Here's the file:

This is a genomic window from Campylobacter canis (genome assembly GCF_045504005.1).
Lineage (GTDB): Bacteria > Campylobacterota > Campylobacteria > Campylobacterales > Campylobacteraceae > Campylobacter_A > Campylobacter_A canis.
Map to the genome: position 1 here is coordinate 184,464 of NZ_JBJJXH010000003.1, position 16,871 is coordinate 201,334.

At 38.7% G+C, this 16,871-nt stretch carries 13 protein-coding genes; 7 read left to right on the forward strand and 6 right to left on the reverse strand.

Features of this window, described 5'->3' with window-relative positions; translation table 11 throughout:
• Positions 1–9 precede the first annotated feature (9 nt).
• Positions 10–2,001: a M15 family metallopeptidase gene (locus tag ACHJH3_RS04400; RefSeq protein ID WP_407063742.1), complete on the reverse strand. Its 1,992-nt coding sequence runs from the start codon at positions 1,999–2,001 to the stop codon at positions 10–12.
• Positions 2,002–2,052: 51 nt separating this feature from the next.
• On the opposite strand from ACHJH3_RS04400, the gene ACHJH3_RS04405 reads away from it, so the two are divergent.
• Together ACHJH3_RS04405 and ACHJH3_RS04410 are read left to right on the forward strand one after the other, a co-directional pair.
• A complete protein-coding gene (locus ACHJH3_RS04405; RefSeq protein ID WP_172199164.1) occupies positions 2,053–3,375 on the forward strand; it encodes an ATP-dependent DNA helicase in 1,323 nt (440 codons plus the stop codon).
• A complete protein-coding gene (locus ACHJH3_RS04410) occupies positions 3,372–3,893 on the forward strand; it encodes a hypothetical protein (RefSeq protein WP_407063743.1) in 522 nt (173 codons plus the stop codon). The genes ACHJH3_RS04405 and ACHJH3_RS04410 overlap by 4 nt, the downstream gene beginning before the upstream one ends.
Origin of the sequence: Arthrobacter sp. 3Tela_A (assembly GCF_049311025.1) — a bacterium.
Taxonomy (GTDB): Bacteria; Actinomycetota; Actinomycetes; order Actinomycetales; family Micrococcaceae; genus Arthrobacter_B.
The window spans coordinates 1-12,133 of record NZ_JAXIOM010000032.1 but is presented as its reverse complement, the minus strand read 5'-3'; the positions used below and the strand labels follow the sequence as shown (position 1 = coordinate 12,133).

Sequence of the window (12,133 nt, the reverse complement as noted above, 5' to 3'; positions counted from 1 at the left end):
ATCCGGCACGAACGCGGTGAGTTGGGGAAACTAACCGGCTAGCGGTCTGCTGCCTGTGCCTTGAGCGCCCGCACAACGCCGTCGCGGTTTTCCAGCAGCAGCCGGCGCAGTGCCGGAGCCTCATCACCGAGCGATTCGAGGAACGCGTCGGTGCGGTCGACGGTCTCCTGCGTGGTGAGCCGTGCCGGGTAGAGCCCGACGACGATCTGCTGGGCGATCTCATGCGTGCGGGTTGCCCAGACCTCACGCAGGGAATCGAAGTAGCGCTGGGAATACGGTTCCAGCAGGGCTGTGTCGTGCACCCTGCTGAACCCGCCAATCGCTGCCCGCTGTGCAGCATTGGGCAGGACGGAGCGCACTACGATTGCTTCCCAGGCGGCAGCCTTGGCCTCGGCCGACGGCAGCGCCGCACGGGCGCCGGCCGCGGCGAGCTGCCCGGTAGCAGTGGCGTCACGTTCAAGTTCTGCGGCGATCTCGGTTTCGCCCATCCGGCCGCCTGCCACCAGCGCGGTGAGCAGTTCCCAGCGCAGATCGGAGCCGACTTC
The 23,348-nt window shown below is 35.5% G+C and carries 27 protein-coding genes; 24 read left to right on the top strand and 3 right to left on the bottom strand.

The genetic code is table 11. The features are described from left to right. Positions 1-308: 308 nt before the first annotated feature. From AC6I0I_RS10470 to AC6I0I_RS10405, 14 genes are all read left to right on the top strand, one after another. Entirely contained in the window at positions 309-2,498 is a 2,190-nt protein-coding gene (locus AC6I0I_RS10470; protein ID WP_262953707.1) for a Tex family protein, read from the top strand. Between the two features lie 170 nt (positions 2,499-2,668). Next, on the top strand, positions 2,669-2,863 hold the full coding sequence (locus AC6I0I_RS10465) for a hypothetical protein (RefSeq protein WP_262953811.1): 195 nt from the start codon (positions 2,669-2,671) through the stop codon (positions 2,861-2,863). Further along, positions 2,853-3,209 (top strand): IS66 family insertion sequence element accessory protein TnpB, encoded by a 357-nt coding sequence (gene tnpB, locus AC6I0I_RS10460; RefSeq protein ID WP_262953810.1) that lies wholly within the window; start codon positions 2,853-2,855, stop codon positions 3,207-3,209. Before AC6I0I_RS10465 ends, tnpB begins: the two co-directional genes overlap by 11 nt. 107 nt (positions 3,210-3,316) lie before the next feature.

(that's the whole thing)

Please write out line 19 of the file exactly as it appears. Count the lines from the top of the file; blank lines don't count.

The genetic code is table 11. The features are described from left to right. Positions 1-308: 308 nt before the first annotated feature. From AC6I0I_RS10470 to AC6I0I_RS10405, 14 genes are all read left to right on the top strand, one after another. Entirely contained in the window at positions 309-2,498 is a 2,190-nt protein-coding gene (locus AC6I0I_RS10470; protein ID WP_262953707.1) for a Tex family protein, read from the top strand. Between the two features lie 170 nt (positions 2,499-2,668). Next, on the top strand, positions 2,669-2,863 hold the full coding sequence (locus AC6I0I_RS10465) for a hypothetical protein (RefSeq protein WP_262953811.1): 195 nt from the start codon (positions 2,669-2,671) through the stop codon (positions 2,861-2,863). Further along, positions 2,853-3,209 (top strand): IS66 family insertion sequence element accessory protein TnpB, encoded by a 357-nt coding sequence (gene tnpB, locus AC6I0I_RS10460; RefSeq protein ID WP_262953810.1) that lies wholly within the window; start codon positions 2,853-2,855, stop codon positions 3,207-3,209. Before AC6I0I_RS10465 ends, tnpB begins: the two co-directional genes overlap by 11 nt. 107 nt (positions 3,210-3,316) lie before the next feature.